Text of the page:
A schoolboy is turning entrepreneur in a bid to help raise awareness of a project to restore a village’s 19th century bone mill.
Adam Taylor, 11, is selling a range of T-shirts, mouse mats and mugs to help raise awareness of the ongoing work at the site in Narborough.
Adam, who attends the Nicholas Hamond Academy in Swaffham, said he got the idea for the merchandise after seeing the work of some friends of his parents, who run a printing firm.
He said: “One day I was helping them, got interested and wanted to learn more about it.”
A team of volunteers has been working at the mill site for several months, including Adam’s grandfather, Dennis Greeno.
And Adam first got involved during the school summer holidays.
He said: “After my first visit, I was hooked and couldn’t wait to go back the following week.
“It’s a great opportunity for me to go there, as I have always been curious what it looked like inside and how it used to work.
“All of the team have made me very welcome over the last few months and it’s been a great pleasure to have been included.”
Mr Greeno added: “I had to go home on my own last Saturday because he wouldn’t come home.”
His efforts have also been praised by the mill’s owners, Fred and Deborah Munford,
Mrs Munford said: “Our children go along and help us out, but they have to be eased into it sometimes. They can’t get over Adam’s enthusiasm.”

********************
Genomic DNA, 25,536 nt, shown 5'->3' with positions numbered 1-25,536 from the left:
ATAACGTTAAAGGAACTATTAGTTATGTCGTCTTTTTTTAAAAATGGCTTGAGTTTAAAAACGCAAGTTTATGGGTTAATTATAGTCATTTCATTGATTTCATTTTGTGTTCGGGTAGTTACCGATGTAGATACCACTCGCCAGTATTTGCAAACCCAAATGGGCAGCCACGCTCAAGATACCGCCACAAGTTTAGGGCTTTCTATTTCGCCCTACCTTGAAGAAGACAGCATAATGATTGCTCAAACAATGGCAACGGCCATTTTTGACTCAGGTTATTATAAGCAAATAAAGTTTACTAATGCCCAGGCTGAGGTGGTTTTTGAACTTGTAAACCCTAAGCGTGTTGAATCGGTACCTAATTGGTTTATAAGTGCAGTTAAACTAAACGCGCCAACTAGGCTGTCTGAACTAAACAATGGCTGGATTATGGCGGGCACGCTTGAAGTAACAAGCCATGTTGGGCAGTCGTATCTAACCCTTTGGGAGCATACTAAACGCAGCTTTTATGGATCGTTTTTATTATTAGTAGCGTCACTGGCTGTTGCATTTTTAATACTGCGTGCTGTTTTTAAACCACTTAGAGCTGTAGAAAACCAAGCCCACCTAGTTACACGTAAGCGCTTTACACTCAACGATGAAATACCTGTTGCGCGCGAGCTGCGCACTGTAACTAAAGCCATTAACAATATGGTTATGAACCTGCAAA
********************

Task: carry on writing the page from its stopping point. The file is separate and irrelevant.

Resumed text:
Several T-shirts were made thanks to sponsorship from the Heritage Lottery Fund, who last year provided a £92,000 grant to fund exploration and restoration of the mill, which was first built in the 1830s.
The money must be used by the end of December and around half of the mill’s brickwork has been restored so far.
The remaining funds will go towards purchasing further materials and testing of a fragment of a human skull which was found at the site.
Breckland district councillor Peter Wilkinson is also hoping to secure additional funds for the mill through the authority’s Pride in Breckland programme, which provides grants for community projects. The group is also working with staff at Swaffham’s Tesco store.
But officials say they also need more volunteers to help with the project and information about the history of the site, as there is still much that is not known about its workings.
Mr Munford said: “Anybody who know anything about it, get in touch.”
For more information on the mill, visit www.bonemill.org.uk.